Who is a reach?

Hoy: I think that both Miami guys – Lonnie Walker and Bruce Brown – are a reach at their respective spots. I understand the appeal with Lonnie Walker IV, but I struggle to see how he’ll add value to an offense when his shot isn’t falling, and that’s before his lackluster defensive effort is taken into account. I’d be comfortable with him in the 20s, but 10 is too rich for me, even given his promising off-dribble shot-making. Philadelphia would be in a tough spot at 10 with Mikal Bridges off the board, and I can understand the logic in taking a home-run swing on Walker, but I just don’t like the value there. Brown is a guy for whom I struggle to see first-round value. One of the oldest sophomores in college basketball (22 in August), his sharp regression on offense is particularly concerning given his physical tools and his productive freshman season. I think he has made progress as a decision-maker with the ball in his hands this year, but his efficiency numbers are down across the board. If I’m taking a wing defender with questionable offensive projection, I’d rather have Zhaire Smith or Melvin Frazier. Smith’s combination of youth and feel and Frazier’s improved shooting offer more projectable paths to offensive value for each of those players. 

Lewis: I don’t think Shai Gilgeous-Alexander would be a good fit for the Heat. They’re committed to Goran Dragic and Tyler Johnson at that position for the next few years, and with so many athletes that can’t shoot, I don’t see how they add a player that is putting up 1.3 3-point attempts per game. I think ShaiGA can be a backup point guard; he doesn’t turn the ball over often, and he is a lanky defender. I would much rather have Landry Shamet.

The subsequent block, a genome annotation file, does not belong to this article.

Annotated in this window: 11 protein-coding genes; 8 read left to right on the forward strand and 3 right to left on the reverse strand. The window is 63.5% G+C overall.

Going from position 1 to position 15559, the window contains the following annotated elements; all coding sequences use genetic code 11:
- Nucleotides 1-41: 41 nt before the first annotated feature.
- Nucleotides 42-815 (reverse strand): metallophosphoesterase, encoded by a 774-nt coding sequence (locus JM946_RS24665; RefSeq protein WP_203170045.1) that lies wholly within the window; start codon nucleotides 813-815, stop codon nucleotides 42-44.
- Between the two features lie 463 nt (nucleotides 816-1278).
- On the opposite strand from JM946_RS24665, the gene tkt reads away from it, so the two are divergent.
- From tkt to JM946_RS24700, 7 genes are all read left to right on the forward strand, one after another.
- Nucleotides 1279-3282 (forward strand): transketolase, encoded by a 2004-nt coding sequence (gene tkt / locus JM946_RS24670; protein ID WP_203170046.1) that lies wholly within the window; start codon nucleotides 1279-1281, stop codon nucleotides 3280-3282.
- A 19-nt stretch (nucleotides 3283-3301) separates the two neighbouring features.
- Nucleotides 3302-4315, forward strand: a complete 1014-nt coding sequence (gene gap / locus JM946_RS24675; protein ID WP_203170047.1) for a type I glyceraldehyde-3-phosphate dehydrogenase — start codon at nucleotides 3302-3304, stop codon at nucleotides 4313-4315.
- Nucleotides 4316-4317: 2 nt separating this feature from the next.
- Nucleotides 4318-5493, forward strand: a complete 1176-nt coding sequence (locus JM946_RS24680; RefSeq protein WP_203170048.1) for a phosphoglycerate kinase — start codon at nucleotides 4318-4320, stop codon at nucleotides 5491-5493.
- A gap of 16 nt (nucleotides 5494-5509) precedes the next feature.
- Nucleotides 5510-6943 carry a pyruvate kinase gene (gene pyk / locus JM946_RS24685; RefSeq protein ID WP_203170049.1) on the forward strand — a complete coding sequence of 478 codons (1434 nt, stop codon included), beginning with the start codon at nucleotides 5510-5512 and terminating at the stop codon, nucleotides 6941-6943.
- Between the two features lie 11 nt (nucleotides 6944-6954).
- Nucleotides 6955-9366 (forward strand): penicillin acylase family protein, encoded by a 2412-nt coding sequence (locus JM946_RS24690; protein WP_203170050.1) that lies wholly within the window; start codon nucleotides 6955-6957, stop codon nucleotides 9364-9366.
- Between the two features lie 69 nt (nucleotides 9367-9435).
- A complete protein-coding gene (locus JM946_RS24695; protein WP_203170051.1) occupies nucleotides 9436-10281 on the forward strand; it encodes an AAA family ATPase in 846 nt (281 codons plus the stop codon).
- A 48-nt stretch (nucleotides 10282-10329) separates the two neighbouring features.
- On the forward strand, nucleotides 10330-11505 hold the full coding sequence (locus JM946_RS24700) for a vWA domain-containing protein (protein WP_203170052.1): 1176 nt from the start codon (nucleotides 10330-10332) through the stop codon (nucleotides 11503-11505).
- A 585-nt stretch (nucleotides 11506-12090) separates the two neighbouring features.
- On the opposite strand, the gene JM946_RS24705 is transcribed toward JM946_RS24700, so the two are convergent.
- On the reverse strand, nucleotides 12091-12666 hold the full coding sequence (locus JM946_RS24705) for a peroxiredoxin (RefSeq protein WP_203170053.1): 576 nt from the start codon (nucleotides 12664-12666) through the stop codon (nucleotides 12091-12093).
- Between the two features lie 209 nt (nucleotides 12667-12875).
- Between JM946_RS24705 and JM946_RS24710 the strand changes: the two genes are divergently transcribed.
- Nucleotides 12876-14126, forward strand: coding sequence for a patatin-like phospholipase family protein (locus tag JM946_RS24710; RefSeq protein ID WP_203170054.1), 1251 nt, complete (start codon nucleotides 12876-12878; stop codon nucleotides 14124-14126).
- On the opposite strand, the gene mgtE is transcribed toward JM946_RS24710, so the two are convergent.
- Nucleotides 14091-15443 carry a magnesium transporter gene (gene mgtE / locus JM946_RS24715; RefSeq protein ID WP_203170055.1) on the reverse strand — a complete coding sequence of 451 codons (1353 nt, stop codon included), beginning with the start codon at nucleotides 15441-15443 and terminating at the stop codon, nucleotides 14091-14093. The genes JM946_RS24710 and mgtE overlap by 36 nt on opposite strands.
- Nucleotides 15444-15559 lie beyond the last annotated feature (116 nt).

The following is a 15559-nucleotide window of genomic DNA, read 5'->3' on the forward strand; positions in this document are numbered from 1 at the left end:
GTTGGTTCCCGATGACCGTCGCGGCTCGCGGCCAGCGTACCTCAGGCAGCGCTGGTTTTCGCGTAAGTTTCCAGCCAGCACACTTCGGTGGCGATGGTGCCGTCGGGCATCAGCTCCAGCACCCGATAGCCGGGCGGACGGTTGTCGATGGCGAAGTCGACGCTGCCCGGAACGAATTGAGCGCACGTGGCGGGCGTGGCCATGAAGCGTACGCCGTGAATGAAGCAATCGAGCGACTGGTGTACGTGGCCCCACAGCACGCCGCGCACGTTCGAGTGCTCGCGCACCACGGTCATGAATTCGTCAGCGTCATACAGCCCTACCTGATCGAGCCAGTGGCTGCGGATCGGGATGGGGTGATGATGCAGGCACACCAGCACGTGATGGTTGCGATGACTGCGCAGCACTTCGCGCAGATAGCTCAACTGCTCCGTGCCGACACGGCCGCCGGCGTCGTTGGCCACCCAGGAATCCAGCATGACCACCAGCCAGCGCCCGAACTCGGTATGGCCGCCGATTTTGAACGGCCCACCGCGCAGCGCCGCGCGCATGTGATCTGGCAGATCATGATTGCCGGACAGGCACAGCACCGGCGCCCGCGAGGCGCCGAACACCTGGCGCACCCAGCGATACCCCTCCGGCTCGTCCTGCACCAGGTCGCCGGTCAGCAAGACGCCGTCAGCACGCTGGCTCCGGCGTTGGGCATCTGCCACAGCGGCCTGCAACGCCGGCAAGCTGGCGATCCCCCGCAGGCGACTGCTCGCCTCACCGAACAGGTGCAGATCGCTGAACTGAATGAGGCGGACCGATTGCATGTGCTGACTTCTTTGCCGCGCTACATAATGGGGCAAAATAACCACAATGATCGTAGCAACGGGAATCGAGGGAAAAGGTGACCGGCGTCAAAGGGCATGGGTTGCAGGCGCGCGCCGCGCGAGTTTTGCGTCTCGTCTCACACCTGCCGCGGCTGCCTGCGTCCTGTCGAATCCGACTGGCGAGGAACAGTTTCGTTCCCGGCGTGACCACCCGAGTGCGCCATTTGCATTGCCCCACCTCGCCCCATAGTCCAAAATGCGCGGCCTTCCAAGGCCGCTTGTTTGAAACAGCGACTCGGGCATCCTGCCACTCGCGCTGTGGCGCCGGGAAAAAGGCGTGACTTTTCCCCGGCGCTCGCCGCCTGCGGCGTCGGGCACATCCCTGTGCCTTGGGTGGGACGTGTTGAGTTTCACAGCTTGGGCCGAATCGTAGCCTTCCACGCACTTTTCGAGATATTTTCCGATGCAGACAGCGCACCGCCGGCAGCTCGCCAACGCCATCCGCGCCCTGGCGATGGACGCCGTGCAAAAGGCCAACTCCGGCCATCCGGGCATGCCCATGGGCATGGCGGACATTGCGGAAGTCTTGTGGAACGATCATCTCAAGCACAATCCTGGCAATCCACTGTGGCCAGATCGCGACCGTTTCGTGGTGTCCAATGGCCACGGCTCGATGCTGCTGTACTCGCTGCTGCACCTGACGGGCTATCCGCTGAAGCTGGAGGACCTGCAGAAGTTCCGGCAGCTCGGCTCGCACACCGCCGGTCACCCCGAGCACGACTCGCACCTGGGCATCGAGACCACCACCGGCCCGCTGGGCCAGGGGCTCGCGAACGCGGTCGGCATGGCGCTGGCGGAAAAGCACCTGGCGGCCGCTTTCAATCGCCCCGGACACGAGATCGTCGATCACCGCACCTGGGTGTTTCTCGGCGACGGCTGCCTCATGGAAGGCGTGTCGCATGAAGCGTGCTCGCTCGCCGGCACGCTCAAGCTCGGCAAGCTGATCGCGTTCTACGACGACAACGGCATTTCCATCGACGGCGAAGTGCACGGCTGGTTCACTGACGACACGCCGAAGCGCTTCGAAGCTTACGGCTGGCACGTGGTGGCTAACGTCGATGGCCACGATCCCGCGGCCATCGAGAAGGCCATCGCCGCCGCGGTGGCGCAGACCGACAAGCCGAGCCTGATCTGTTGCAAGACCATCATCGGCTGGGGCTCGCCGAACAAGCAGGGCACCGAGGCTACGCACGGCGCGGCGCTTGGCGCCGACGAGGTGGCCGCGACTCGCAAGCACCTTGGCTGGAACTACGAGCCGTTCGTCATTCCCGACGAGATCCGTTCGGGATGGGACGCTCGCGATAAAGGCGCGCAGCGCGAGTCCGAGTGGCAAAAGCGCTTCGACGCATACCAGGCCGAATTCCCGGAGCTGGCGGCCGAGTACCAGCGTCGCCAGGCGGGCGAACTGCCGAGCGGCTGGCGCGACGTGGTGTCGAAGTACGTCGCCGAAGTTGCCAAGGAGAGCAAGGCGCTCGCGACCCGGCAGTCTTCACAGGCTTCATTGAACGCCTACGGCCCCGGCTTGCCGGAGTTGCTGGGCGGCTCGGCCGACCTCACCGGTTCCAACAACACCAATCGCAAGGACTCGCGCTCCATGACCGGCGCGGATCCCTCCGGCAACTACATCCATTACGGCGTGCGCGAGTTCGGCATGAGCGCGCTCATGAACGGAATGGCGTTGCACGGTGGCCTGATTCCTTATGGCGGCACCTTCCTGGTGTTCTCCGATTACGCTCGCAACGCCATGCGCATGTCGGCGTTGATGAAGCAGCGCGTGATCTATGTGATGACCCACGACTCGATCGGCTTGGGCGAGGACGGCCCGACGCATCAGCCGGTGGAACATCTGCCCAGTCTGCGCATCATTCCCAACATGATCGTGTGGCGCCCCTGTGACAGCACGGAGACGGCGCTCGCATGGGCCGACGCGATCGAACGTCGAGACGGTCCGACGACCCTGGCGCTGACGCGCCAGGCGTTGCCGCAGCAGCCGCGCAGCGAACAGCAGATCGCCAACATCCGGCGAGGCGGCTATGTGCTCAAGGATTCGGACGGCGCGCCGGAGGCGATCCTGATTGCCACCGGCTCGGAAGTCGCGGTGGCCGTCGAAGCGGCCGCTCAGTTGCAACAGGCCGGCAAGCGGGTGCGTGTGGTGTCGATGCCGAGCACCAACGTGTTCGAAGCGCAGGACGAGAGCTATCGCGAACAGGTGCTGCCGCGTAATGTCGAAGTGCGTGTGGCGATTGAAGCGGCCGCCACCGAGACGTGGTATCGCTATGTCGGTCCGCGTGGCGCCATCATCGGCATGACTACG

Who would you have picked for the Nuggets? Why did you choose Jacob Evans for the Nuggets?

Hoy: I loved your selection of Jacob Evans III – one of the most underrated players in this entire class – but I’m going to throw out a name that people might not know as a potential Nuggets selection this June. I recently wrote about French point guard Elie Okobo for The Stepien, and for teams looking for a point guard in the mid-late first, he’s an outstanding option. Okobo’s greatest strength is his off-dribble shot-making, but he has his fair share of turnover issues, so having Nikola Jokic there to help balance playmaking duties would help him play to his strengths on offense as a drive-and-kick creator and pull-up shooter. Best of all, Okobo has enough size to alternate between guarding different backcourt positions and would fit right in with the versatile stable of guards that Tim Connelly has put together. If there is no clear 3-and-D option for the Nuggets with their first-round pick, they could do a lot worse than Okobo as a new backcourt piece.

Lewis: I think the two biggest areas of need for the Nuggets this offseason will be finding a 3&D wing that can play in the starting lineup sooner rather than later, and finding a veteran point guard to lead the second unit. The Nuggets can’t draft a veteran point guard – they have to be signed or traded for in the offseason. The Nuggets can draft their future 3&D wing, and I think it should be Evans. He was one of the top catch and shoot players in all of Division I basketball last season, and is shooting about 40 percent on his 3-point attempts this season. He’s one of the best defenders on one of the best defensive teams in the nation – sounds like a solid fit.